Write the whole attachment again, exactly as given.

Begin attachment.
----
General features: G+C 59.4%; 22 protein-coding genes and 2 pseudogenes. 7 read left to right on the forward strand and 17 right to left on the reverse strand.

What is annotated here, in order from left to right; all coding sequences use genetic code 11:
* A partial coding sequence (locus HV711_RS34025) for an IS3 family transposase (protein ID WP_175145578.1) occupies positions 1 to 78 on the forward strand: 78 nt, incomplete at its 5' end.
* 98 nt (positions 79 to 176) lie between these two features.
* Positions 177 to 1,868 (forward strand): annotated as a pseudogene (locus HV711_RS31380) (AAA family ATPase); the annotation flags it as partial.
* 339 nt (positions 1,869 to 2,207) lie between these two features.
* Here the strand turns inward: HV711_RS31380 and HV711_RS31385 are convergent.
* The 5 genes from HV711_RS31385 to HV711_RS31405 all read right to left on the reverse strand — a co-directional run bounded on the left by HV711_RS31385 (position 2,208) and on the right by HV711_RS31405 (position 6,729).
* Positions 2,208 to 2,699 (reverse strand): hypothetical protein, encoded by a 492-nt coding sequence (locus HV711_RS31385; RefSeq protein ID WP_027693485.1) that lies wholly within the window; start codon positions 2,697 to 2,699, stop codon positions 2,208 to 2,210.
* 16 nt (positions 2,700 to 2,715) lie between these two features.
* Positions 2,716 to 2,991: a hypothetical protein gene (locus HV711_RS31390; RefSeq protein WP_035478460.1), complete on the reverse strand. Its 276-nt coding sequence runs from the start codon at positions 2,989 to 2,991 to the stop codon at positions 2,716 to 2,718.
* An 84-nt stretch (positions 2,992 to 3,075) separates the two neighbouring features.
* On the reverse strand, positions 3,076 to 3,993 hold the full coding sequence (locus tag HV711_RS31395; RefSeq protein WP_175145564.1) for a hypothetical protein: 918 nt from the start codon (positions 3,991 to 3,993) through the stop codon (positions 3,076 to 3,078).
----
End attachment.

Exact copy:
General features: G+C 59.4%; 22 protein-coding genes and 2 pseudogenes. 7 read left to right on the forward strand and 17 right to left on the reverse strand.

What is annotated here, in order from left to right; all coding sequences use genetic code 11:
* A partial coding sequence (locus HV711_RS34025) for an IS3 family transposase (protein ID WP_175145578.1) occupies positions 1 to 78 on the forward strand: 78 nt, incomplete at its 5' end.
* 98 nt (positions 79 to 176) lie between these two features.
* Positions 177 to 1,868 (forward strand): annotated as a pseudogene (locus HV711_RS31380) (AAA family ATPase); the annotation flags it as partial.
* 339 nt (positions 1,869 to 2,207) lie between these two features.
* Here the strand turns inward: HV711_RS31380 and HV711_RS31385 are convergent.
* The 5 genes from HV711_RS31385 to HV711_RS31405 all read right to left on the reverse strand — a co-directional run bounded on the left by HV711_RS31385 (position 2,208) and on the right by HV711_RS31405 (position 6,729).
* Positions 2,208 to 2,699 (reverse strand): hypothetical protein, encoded by a 492-nt coding sequence (locus HV711_RS31385; RefSeq protein ID WP_027693485.1) that lies wholly within the window; start codon positions 2,697 to 2,699, stop codon positions 2,208 to 2,210.
* 16 nt (positions 2,700 to 2,715) lie between these two features.
* Positions 2,716 to 2,991: a hypothetical protein gene (locus HV711_RS31390; RefSeq protein WP_035478460.1), complete on the reverse strand. Its 276-nt coding sequence runs from the start codon at positions 2,989 to 2,991 to the stop codon at positions 2,716 to 2,718.
* An 84-nt stretch (positions 2,992 to 3,075) separates the two neighbouring features.
* On the reverse strand, positions 3,076 to 3,993 hold the full coding sequence (locus tag HV711_RS31395; RefSeq protein WP_175145564.1) for a hypothetical protein: 918 nt from the start codon (positions 3,991 to 3,993) through the stop codon (positions 3,076 to 3,078).